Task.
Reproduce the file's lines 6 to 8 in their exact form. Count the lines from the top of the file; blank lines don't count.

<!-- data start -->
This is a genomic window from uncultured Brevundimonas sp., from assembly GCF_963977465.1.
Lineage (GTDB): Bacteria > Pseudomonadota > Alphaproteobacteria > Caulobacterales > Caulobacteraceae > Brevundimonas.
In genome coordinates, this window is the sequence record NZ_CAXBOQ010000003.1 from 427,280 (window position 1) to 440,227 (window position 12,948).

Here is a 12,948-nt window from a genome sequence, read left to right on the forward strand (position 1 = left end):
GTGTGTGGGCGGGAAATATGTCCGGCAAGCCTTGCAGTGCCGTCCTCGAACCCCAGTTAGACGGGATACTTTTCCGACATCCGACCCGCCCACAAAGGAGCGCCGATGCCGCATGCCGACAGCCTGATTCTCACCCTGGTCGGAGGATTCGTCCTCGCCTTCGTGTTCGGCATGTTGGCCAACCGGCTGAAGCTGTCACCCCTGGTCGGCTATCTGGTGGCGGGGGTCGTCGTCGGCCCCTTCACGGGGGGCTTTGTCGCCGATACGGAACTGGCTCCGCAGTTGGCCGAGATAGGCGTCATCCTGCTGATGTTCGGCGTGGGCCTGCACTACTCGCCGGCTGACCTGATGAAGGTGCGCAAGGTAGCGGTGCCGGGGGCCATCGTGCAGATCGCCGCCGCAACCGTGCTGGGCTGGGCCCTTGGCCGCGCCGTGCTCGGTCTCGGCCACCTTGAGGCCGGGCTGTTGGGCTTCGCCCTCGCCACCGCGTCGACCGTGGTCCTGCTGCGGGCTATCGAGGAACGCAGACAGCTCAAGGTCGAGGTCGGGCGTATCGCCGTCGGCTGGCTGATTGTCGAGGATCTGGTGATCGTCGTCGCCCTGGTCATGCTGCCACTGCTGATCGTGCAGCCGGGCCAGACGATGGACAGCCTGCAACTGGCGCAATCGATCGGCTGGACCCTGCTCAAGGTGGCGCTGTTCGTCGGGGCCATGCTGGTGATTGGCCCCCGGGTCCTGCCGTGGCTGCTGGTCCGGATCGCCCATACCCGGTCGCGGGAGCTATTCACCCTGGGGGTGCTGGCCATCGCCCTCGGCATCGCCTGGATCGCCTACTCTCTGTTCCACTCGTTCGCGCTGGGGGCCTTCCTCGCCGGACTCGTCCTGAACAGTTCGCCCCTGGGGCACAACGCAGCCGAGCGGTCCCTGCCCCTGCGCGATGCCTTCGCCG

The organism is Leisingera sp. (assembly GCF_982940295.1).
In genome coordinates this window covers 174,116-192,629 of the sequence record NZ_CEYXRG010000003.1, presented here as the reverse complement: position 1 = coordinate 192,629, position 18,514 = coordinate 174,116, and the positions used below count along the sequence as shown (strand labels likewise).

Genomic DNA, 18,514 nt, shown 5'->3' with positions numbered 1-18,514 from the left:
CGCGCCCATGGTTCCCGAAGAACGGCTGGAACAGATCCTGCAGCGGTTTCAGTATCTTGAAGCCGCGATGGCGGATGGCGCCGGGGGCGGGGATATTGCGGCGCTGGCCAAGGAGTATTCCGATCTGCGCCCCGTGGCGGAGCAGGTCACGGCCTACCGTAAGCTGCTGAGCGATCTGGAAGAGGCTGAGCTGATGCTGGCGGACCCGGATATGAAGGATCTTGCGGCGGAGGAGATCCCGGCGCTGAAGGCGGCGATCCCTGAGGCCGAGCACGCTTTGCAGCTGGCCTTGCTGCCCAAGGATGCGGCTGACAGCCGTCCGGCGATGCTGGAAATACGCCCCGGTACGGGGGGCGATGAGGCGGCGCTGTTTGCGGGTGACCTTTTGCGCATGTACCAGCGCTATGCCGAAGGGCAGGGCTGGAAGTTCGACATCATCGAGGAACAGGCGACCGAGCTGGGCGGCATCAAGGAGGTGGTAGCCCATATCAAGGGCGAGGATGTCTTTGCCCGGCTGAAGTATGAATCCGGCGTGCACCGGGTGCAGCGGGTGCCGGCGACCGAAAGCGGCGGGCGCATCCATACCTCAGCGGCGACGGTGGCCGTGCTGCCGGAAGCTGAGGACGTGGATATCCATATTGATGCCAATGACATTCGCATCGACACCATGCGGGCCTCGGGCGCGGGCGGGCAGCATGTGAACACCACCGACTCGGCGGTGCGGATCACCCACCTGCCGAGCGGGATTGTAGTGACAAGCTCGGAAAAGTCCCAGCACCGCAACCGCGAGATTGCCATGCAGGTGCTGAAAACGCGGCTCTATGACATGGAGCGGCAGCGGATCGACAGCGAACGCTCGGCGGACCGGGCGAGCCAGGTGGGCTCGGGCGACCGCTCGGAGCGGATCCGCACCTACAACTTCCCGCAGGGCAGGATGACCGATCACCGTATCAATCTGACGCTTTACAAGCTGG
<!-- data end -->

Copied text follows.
The organism is Leisingera sp. (assembly GCF_982940295.1).
In genome coordinates this window covers 174,116-192,629 of the sequence record NZ_CEYXRG010000003.1, presented here as the reverse complement: position 1 = coordinate 192,629, position 18,514 = coordinate 174,116, and the positions used below count along the sequence as shown (strand labels likewise).

Genomic DNA, 18,514 nt, shown 5'->3' with positions numbered 1-18,514 from the left: